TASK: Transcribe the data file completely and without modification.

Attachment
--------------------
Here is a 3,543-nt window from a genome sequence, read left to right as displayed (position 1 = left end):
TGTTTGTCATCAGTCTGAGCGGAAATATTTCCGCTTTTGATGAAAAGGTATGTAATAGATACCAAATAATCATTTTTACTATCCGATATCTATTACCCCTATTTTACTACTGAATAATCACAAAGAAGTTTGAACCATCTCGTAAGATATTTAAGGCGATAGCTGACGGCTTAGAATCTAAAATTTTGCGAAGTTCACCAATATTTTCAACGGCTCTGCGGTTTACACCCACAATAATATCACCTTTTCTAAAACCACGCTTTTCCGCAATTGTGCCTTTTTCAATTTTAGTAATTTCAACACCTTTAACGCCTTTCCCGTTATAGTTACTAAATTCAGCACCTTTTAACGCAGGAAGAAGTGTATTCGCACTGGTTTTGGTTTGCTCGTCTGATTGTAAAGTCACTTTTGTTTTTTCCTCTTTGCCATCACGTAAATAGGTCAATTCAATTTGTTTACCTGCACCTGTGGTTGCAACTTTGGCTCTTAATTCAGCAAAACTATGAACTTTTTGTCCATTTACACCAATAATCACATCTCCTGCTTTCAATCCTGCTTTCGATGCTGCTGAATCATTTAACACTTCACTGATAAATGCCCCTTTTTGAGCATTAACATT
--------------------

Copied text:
Here is a 3,543-nt window from a genome sequence, read left to right as displayed (position 1 = left end):
TGTTTGTCATCAGTCTGAGCGGAAATATTTCCGCTTTTGATGAAAAGGTATGTAATAGATACCAAATAATCATTTTTACTATCCGATATCTATTACCCCTATTTTACTACTGAATAATCACAAAGAAGTTTGAACCATCTCGTAAGATATTTAAGGCGATAGCTGACGGCTTAGAATCTAAAATTTTGCGAAGTTCACCAATATTTTCAACGGCTCTGCGGTTTACACCCACAATAATATCACCTTTTCTAAAACCACGCTTTTCCGCAATTGTGCCTTTTTCAATTTTAGTAATTTCAACACCTTTAACGCCTTTCCCGTTATAGTTACTAAATTCAGCACCTTTTAACGCAGGAAGAAGTGTATTCGCACTGGTTTTGGTTTGCTCGTCTGATTGTAAAGTCACTTTTGTTTTTTCCTCTTTGCCATCACGTAAATAGGTCAATTCAATTTGTTTACCTGCACCTGTGGTTGCAACTTTGGCTCTTAATTCAGCAAAACTATGAACTTTTTGTCCATTTACACCAATAATCACATCTCCTGCTTTCAATCCTGCTTTCGATGCTGCTGAATCATTTAACACTTCACTGATAAATGCCCCTTTTTGAGCATTAACATT